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Genesis and dissemination of a controversial disease: Chronic Lyme

Abstract : Objectives: To describe the role of the internet and cognitive biases in the controversy surrounding chronic Lyme disease. The attribution of chronic but aspecific symptoms to Lyme borreliosis is a source of worldwide controversy. Patients and methods: Some patients attribute their aspecific symptoms to Lyme borreliosis even though, in fact, they have a functional somatic syndrome. Results: These patients' diagnostic and therapeutic wandering contributes to the above attribution and to their suffering. The Internet has deregulated the information market. Cognitive confirmation bias contributes to confinement in belief. Negativity bias explains the tendency of the human brain to select the most alarming information available. The narrative force of alarmist videos or personal testimonies acts like a nocebo effect. The social exclusion generated by adherence to this belief is a factor of reinforcement and aggravation. Conclusions: Deconstructing chronic Lyme disease with empathy and conviction is in patients' best interests.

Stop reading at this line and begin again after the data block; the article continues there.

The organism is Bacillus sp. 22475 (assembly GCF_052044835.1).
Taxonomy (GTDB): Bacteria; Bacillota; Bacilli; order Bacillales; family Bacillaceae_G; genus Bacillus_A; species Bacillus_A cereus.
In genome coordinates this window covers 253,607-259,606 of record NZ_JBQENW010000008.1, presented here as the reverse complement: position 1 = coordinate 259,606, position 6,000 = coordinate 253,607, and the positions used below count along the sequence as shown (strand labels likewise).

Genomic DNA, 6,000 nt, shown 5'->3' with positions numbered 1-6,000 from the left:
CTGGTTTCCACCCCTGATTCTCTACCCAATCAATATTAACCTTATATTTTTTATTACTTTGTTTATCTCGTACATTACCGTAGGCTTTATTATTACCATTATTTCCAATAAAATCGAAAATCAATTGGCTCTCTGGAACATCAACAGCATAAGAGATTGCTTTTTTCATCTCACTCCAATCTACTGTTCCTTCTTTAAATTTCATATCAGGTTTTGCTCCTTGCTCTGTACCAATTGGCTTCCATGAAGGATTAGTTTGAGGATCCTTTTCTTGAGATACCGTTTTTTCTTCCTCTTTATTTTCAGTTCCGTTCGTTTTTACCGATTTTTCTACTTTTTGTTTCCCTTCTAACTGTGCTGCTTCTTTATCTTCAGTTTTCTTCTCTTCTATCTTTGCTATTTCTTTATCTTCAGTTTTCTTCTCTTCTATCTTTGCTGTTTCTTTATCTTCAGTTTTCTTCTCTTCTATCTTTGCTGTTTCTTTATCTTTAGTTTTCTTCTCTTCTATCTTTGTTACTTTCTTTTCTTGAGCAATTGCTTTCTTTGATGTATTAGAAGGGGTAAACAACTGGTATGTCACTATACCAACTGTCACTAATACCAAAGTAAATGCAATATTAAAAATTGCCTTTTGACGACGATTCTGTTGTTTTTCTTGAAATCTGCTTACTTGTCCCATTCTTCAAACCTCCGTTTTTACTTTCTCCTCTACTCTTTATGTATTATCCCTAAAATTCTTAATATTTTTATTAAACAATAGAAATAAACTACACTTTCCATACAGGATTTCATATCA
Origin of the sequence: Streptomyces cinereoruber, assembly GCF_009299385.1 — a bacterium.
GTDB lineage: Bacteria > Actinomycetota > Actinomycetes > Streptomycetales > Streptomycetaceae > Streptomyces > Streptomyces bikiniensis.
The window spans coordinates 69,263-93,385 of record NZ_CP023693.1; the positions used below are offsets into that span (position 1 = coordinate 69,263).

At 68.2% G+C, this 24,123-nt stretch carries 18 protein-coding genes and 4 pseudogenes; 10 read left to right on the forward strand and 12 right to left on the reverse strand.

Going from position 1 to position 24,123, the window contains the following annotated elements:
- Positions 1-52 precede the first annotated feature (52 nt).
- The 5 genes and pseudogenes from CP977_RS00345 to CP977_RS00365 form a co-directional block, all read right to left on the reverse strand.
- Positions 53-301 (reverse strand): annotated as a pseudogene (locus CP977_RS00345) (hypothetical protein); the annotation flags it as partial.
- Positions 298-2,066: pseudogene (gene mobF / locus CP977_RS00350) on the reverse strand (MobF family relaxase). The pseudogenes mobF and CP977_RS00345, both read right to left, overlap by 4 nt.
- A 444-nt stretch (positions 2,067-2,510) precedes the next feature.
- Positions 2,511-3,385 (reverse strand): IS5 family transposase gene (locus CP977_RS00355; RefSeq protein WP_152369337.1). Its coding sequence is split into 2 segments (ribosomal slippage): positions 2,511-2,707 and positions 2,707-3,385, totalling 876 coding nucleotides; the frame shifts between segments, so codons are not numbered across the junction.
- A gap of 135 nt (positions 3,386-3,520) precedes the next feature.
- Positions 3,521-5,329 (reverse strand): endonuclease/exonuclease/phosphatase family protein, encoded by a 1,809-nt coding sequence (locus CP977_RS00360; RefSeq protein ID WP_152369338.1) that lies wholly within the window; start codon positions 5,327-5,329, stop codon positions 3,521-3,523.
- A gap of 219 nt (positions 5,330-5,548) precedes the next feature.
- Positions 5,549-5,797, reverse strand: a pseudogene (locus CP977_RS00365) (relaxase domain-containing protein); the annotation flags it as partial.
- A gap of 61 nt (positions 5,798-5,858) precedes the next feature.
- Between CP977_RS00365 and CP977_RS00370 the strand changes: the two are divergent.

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https://www.hal.inserm.fr/inserm-03278983
Contributor : Clara Martinez Rico <>
Submitted on : Tuesday, July 6, 2021 - 10:32:39 AM
Last modification on : Tuesday, July 13, 2021 - 3:15:02 AM

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X. Gocko, P. Tattevin, C. Lemogne. Genesis and dissemination of a controversial disease: Chronic Lyme. Infectious Diseases Now, Elsevier, 2021, 51 (1), pp.86-89. ⟨10.1016/j.medmal.2020.09.026⟩. ⟨inserm-03278983⟩

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